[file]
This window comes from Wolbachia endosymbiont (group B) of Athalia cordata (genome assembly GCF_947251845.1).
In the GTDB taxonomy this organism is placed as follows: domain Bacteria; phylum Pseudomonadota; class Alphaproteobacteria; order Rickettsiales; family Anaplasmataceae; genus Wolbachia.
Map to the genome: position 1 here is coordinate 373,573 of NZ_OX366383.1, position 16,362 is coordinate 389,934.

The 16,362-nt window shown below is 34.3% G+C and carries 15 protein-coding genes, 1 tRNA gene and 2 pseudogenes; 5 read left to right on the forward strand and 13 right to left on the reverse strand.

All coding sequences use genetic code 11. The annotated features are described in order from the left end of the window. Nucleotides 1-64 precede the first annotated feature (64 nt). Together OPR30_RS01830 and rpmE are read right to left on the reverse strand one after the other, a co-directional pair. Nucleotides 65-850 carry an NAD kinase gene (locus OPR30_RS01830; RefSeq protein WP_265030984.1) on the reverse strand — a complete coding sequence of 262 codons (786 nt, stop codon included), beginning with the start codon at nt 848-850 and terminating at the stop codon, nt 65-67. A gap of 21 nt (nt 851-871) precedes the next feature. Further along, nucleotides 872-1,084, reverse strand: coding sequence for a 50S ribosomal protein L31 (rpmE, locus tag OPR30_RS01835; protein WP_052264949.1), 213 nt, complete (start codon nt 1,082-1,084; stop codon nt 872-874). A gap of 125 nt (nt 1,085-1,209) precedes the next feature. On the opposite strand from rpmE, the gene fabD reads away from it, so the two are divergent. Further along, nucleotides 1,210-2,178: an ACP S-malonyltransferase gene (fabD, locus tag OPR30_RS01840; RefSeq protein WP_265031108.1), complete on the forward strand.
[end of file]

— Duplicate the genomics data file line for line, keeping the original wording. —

This window comes from Wolbachia endosymbiont (group B) of Athalia cordata (genome assembly GCF_947251845.1).
In the GTDB taxonomy this organism is placed as follows: domain Bacteria; phylum Pseudomonadota; class Alphaproteobacteria; order Rickettsiales; family Anaplasmataceae; genus Wolbachia.
Map to the genome: position 1 here is coordinate 373,573 of NZ_OX366383.1, position 16,362 is coordinate 389,934.

The 16,362-nt window shown below is 34.3% G+C and carries 15 protein-coding genes, 1 tRNA gene and 2 pseudogenes; 5 read left to right on the forward strand and 13 right to left on the reverse strand.

All coding sequences use genetic code 11. The annotated features are described in order from the left end of the window. Nucleotides 1-64 precede the first annotated feature (64 nt). Together OPR30_RS01830 and rpmE are read right to left on the reverse strand one after the other, a co-directional pair. Nucleotides 65-850 carry an NAD kinase gene (locus OPR30_RS01830; RefSeq protein WP_265030984.1) on the reverse strand — a complete coding sequence of 262 codons (786 nt, stop codon included), beginning with the start codon at nt 848-850 and terminating at the stop codon, nt 65-67. A gap of 21 nt (nt 851-871) precedes the next feature. Further along, nucleotides 872-1,084, reverse strand: coding sequence for a 50S ribosomal protein L31 (rpmE, locus tag OPR30_RS01835; protein WP_052264949.1), 213 nt, complete (start codon nt 1,082-1,084; stop codon nt 872-874). A gap of 125 nt (nt 1,085-1,209) precedes the next feature. On the opposite strand from rpmE, the gene fabD reads away from it, so the two are divergent. Further along, nucleotides 1,210-2,178: an ACP S-malonyltransferase gene (fabD, locus tag OPR30_RS01840; RefSeq protein WP_265031108.1), complete on the forward strand.